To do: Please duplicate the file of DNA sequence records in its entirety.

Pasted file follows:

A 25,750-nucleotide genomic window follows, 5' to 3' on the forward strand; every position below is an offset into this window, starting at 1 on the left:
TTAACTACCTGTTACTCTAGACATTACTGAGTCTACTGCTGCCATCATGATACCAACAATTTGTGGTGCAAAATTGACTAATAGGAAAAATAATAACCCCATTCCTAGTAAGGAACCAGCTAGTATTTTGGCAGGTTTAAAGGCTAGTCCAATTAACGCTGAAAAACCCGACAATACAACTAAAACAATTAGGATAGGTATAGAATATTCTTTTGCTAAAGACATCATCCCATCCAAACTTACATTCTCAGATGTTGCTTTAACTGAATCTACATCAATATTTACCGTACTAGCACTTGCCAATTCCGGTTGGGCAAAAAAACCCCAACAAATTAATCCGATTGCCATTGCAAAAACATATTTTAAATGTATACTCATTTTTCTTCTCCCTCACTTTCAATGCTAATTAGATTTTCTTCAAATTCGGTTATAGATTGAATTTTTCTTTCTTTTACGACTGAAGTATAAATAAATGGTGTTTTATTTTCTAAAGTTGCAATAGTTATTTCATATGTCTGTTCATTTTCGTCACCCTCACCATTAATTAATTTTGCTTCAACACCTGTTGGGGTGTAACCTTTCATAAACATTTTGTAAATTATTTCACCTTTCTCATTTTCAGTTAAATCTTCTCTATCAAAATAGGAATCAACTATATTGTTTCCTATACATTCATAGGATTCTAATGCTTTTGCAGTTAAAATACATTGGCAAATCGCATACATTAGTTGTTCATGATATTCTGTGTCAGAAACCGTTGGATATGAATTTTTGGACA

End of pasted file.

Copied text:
A 25,750-nucleotide genomic window follows, 5' to 3' on the forward strand; every position below is an offset into this window, starting at 1 on the left:
TTAACTACCTGTTACTCTAGACATTACTGAGTCTACTGCTGCCATCATGATACCAACAATTTGTGGTGCAAAATTGACTAATAGGAAAAATAATAACCCCATTCCTAGTAAGGAACCAGCTAGTATTTTGGCAGGTTTAAAGGCTAGTCCAATTAACGCTGAAAAACCCGACAATACAACTAAAACAATTAGGATAGGTATAGAATATTCTTTTGCTAAAGACATCATCCCATCCAAACTTACATTCTCAGATGTTGCTTTAACTGAATCTACATCAATATTTACCGTACTAGCACTTGCCAATTCCGGTTGGGCAAAAAAACCCCAACAAATTAATCCGATTGCCATTGCAAAAACATATTTTAAATGTATACTCATTTTTCTTCTCCCTCACTTTCAATGCTAATTAGATTTTCTTCAAATTCGGTTATAGATTGAATTTTTCTTTCTTTTACGACTGAAGTATAAATAAATGGTGTTTTATTTTCTAAAGTTGCAATAGTTATTTCATATGTCTGTTCATTTTCGTCACCCTCACCATTAATTAATTTTGCTTCAACACCTGTTGGGGTGTAACCTTTCATAAACATTTTGTAAATTATTTCACCTTTCTCATTTTCAGTTAAATCTTCTCTATCAAAATAGGAATCAACTATATTGTTTCCTATACATTCATAGGATTCTAATGCTTTTGCAGTTAAAATACATTGGCAAATCGCATACATTAGTTGTTCATGATATTCTGTGTCAGAAACCGTTGGATATGAATTTTTGGACA